Graph bandwidth

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In graph theory, the graph bandwidth problem is to label the n vertices vi of a graph G with distinct integers f(vi) so that the quantity \max\{\,| f(v_i) - f(v_j)| : v_iv_j \in E \,\} is minimized (E is the edge set of G).[1] The problem may be visualized as placing the vertices of a graph at distinct integer points along the x-axis so that the length of the longest edge is minimized. Such placement is called linear graph arrangement, linear graph layout or linear graph placement.[2]

The weighted graph bandwidth problem is a generalization wherein the edges are assigned weights wij and the cost function to be minimized is \max\{\, w_{ij} |f(v_i) - f(v_j)| : v_iv_j \in E \,\}.

In terms of matrices, the (unweighted) graph bandwidth is the bandwidth of the symmetric matrix which is the adjacency matrix of the graph. The bandwidth may also be defined as one less than the maximum clique size in a proper interval supergraph of the given graph, chosen to minimize its clique size (Kaplan & Shamir 1996).

Bandwidth formulas for some graphs[edit]

For several families of graphs, the bandwidth \varphi(G) is given by an explicit formula.

The bandwidth of a path graph P_n on n vertices is 1, and for a complete graph K_m we have \varphi(K_n)=n-1. For the complete bipartite graph K_{m,n},

\varphi(K_{m,n}) = \lfloor (m-1)/2\rfloor+n, assuming m \ge n\ge 1,

which was proved by Chvátal.[3] As a special case of this formula, the star graph S_k = K_{k,1} on k+1 vertices has bandwidth \varphi(S_{k}) = \lfloor (k-1)/2\rfloor+1.

For the hypercube graph Q_n on 2^n vertices the bandwidth was determined by Harper (1966) to be

\varphi(Q_n)=\sum_{m=0}^{n-1} \binom{m}{\lfloor m/2\rfloor}.

Chvatálová showed[4] that the bandwidth of the (m \times n) square grid graph P_m \times P_n, that is, the Cartesian product of two path graphs on m and n vertices, is equal to \min\{m,n\}.

Bounds[edit]

The bandwidth of a graph can be bounded in terms of various other graph parameters. For instance, letting χ(G) denote the chromatic number of G,

φ(G) ≥ χ(G)-1;

letting diam(G) denote the diameter of G, the following inequalities hold:[5]

\lceil (n-1)/\mathrm{diam}(G) \rceil \le \varphi(G) \le n - \mathrm{diam}(G),

where n is the number of vertices in G.

If a graph G has bandwidth k, then its pathwidth is at most k (Kaplan & Shamir 1996), and its tree-depth is at most k\log(n/k) (Gruber 2012). In contrast, as noted in the previous section, the star graph S_k, a structurally very simple example of a tree, has comparatively large bandwidth. Observe that the pathwidth of S_k is 1, and its tree-depth is 2.

Some graph families of bounded degree have sublinear bandwidth: Chung (1988) proved that if T is a tree of maximum degree at most , then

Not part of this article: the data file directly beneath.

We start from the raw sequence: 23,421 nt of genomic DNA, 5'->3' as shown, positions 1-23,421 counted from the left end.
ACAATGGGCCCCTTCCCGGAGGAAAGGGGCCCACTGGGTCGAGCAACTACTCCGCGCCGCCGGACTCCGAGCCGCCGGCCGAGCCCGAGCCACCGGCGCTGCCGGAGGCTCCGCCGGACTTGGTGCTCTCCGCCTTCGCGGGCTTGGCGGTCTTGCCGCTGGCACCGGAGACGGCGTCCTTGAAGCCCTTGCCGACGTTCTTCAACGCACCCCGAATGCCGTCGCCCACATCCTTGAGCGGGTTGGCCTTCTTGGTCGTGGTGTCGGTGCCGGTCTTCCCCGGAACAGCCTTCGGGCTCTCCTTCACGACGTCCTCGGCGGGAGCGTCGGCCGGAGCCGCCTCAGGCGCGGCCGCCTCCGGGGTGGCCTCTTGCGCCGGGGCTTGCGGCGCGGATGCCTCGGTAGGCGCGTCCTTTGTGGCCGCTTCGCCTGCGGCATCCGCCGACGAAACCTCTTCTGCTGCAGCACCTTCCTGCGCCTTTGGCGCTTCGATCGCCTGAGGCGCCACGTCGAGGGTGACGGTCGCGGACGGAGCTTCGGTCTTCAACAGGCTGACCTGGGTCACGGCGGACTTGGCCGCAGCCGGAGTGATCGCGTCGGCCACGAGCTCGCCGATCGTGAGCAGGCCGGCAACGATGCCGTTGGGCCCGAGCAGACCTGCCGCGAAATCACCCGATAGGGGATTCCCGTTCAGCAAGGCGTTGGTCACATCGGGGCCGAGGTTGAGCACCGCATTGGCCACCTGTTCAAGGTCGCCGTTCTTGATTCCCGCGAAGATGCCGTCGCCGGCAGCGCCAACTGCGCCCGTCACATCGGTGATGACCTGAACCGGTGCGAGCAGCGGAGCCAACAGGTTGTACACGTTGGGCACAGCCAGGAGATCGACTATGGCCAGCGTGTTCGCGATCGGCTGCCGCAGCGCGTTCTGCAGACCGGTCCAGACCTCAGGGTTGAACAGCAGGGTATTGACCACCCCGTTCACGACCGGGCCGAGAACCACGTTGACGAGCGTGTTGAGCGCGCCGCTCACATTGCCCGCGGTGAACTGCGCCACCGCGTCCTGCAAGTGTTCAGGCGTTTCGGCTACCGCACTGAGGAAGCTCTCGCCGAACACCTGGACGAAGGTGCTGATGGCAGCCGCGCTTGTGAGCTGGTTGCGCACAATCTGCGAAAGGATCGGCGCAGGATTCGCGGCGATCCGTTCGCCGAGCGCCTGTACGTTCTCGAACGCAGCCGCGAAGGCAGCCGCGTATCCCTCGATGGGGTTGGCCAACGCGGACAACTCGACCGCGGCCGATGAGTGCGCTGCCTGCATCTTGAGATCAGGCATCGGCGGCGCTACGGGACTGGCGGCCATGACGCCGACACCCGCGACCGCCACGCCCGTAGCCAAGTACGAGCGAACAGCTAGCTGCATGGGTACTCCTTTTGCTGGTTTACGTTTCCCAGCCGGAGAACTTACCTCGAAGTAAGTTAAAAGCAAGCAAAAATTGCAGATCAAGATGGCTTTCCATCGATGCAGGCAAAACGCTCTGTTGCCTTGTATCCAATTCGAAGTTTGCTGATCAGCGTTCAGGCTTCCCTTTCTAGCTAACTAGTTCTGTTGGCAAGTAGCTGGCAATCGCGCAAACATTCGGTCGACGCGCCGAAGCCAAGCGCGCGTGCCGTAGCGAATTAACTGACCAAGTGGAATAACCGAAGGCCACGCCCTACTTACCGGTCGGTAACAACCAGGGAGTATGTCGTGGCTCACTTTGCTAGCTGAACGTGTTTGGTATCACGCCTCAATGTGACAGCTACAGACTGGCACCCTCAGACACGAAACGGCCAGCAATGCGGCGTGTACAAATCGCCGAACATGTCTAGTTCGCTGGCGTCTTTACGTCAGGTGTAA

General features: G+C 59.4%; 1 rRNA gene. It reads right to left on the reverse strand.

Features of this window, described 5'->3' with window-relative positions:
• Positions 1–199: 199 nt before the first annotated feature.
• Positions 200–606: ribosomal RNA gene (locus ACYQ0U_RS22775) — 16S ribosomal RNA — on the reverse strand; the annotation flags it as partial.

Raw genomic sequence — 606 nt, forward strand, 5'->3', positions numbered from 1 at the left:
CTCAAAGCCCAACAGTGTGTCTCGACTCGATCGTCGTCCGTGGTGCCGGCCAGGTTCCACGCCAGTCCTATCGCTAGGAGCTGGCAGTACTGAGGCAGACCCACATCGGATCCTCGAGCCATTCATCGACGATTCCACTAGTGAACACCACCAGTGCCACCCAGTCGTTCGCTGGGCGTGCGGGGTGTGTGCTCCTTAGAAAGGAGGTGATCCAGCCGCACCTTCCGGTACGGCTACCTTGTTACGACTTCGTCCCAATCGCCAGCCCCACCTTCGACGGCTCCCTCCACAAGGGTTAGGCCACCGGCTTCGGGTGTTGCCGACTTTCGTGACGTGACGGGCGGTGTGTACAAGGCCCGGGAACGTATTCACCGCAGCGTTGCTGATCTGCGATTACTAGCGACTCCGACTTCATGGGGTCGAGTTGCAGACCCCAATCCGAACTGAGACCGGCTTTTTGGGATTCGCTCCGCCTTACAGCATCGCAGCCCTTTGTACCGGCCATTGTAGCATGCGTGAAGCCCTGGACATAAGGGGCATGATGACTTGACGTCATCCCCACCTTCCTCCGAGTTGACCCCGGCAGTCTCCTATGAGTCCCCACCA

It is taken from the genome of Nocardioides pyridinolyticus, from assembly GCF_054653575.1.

\varphi(T) \le 5n / \log_\Delta n.

More generally, for planar graphs of bounded maximum degree at most , a similar bound holds (cf. Böttcher et al. 2010):

\varphi(G) \le 20n / \log_\Delta n .

Computing the bandwidth[edit]

Both the unweighted and weighted versions are special cases of the quadratic bottleneck assignment problem. The bandwidth problem is NP-hard, even for some special cases.[6] Regarding the existence of efficient approximation algorithms, it is known that the bandwidth is NP-hard to approximate within any constant, and this even holds when the input graphs are restricted to caterpillar trees (Dubey, Feige & Unger 2010). On the other hand, a number of polynomially-solvable special cases are known.[2] A heuristic algorithm for obtaining linear graph layouts of low bandwidth is the Cuthill–McKee algorithm. Fast multilevel algorithm for graph bandwidth computation was proposed in.[7]

Applications[edit]

The interest in this problem comes from some application areas.

One area is sparse matrix/band matrix handling, and general algorithms from this area, such as Cuthill–McKee algorithm, may be applied to find approximate solutions for the graph bandwidth problem.

Another application domain is in electronic design automation. In standard cell design methodology, typically standard cells have the same height, and their placement is arranged in a number of rows. In this context, graph bandwidth problem models the problem of placement of a set of standard cells in a singe row with the goal of minimizing the maximal propagation delay (which is assumed to be proportional to wire length).

See also[edit]

  • Pathwidth, a different NP-complete optimization problem involving linear layouts of graphs.

References[edit]

  1. ^ (Chinn et al. 1982)
  2. ^ a b "Coping with the NP-Hardness of the Graph Bandwidth Problem", Uriel Feige, Lecture Notes in Computer Science, Volume 1851, 2000, pp. 129-145, doi:10.1007/3-540-44985-X_2
  3. ^ A remark on a problem of Harary. V. Chvátal, Czechoslovak Mathematical Journal 20(1):109–111, 1970. http://dml.cz/dmlcz/100949
  4. ^ Optimal Labelling of a product of two paths. J. Chvatálová, Discrete Mathematics 11, 249–253, 1975.
  5. ^ Chinn et al. 1982
  6. ^ Garey–Johnson: GT40
  7. ^ Ilya Safro and Dorit Ron and Achi Brandt (2008). "Multilevel Algorithms for Linear Ordering Problems". ACM Journal of Experimental Algorithmics 13: 1.4–1.20. doi:10.1145/1412228.1412232. 

External links[edit]

  • Minimum bandwidth problem, in: Pierluigi Crescenzi and Viggo Kann (eds.), A compendium of NP optimization problems. Accessed May 26, 2010.